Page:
The University was ranked the top research university in New Zealand in the 2003 evaluation of research excellence conducted by the Tertiary Education Commission (TEC). In its overall findings, the Commission commented: “On virtually any measure, the University of Auckland is the country’s leading research university. Not only did it achieve the highest quality score of any TEO [tertiary education organisation], but it also has by far the largest share of A-rated researchers in the country.” Full report (http://www.auckland.ac.nz/Docs/research/pbrf_report_full.pdf).

Faculties

  • Arts
  • Business and Economics
  • Creative Arts and Industries
  • Education
  • Engineering
  • Law
  • Medical and Health Sciences
  • Science

Schools outside faculties

  • Theology

Auckland University Students' Association

The Auckland University Students' Association (AUSA) represents students at the University. AUSA publicises student issues, administers student facilities, and assists affiliated student clubs and societies. AUSA also produces Craccum and bFM.

The AUSA was founded in 1891. The constitution of the AUSA centers the organisation around student advocacy and the provision of welfare services.

As required by new legislation, the University council conducted a student referendum in 1999 on whether membership in AUSA should be voluntary or compulsory. The majority of students supported voluntary unionionism, and so AUSA membership become voluntary. Referenda on the same issue were held in 2001 and 2003 (anyone can request a referendum and the University council must conduct one, provided no two referenda are less than two years apart), and in each case, the majority of students voted for voluntary unionism. The current position has AUSA contracted by the University to provide student services. Detractors of voluntary student unionism say that AUSA suffers drastically from VSU, and that VSU undermines AUSA's ability to advocate on behalf of students and provide welfare services. They also say that in controlling the flow of money, the University dictates the terms to some extent of its operations through a Student Services Agreement. Proponents of VSU, on the other hand, claim VSU means freedom of choice for students. They also paint AUSA executives under compulsory unionism as being wasteful, and cite examples of weekly Ski trips for executives. They claim that the level of intervention is very limited (for example, the conditions are only that AUSA must run orientation and the like).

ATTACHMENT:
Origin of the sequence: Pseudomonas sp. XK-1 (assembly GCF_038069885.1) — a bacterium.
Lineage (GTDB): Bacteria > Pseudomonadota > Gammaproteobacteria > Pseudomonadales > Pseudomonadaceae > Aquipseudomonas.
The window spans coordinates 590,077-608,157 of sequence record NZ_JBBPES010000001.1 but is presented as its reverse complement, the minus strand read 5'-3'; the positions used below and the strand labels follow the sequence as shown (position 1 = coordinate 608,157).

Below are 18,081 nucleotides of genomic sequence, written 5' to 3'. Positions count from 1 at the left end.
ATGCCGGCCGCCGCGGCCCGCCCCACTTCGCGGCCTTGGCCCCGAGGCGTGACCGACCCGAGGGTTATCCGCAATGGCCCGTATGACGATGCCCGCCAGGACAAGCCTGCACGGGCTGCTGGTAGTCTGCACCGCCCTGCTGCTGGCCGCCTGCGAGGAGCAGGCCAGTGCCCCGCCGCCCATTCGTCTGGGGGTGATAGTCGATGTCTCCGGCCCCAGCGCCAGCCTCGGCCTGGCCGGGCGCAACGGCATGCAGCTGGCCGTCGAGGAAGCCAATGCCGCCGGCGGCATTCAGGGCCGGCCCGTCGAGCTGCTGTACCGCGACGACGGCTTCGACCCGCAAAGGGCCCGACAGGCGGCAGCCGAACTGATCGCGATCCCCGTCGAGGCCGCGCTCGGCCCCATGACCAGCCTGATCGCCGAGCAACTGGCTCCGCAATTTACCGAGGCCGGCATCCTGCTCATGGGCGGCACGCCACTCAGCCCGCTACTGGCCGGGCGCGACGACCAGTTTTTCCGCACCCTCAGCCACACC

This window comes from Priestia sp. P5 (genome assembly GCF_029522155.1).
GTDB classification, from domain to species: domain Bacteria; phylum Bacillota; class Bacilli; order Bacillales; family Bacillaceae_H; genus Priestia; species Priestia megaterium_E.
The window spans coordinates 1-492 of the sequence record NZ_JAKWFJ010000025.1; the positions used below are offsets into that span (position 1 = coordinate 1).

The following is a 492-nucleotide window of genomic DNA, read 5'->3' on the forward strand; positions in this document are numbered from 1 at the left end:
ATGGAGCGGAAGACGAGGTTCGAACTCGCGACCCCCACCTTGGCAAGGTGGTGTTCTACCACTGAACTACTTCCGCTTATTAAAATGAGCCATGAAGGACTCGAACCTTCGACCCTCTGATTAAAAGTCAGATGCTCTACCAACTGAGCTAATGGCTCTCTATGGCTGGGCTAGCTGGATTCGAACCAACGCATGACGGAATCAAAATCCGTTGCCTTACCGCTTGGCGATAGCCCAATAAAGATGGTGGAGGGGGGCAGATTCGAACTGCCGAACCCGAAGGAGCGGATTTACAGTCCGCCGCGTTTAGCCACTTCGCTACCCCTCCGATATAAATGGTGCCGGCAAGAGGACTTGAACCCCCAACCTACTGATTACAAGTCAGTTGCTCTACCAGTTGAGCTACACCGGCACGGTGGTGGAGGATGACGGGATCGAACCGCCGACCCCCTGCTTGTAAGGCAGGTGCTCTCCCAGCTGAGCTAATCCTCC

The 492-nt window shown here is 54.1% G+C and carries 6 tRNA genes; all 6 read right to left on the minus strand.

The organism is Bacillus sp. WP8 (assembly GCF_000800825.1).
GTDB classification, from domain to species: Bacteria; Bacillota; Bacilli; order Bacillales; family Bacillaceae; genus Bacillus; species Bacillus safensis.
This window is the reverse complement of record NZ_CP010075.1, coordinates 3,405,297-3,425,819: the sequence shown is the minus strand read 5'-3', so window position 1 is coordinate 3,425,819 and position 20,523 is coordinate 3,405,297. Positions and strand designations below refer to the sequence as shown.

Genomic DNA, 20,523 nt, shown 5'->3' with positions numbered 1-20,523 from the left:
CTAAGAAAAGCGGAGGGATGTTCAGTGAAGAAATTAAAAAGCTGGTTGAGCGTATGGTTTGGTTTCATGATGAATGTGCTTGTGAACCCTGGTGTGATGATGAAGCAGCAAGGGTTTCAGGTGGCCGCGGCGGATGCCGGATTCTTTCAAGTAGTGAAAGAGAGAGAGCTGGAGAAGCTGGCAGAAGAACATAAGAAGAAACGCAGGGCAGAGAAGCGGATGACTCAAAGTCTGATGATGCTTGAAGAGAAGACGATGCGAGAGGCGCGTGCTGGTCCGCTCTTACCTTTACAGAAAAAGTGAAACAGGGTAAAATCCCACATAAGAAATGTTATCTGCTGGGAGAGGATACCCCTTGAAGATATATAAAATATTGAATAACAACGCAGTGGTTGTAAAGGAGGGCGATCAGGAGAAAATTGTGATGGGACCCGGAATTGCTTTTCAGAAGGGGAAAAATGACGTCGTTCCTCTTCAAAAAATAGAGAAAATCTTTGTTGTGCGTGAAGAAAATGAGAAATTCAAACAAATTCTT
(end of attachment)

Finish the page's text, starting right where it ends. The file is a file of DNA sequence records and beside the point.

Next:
Craccum

Craccum is the weekly magazine produced by the AUSA. The name originated from the scrambled acronym of "Auckland University College Men's Common Room Circular".

The publication has frequently found itself in legal difficulties due to its deliberate attempts to be controversial. These attempts have included an issue containing methods to create a bomb, and an issue discussing ways to commit suicide.

bFM

95bFM (or simply 'bFM') is a typical student radio station that plays a lot of alternative music. Like other student broadcasters, it supports local artists well before they become mainstream.

Prominent alumni and alumnae

External links

Template:Universitas 21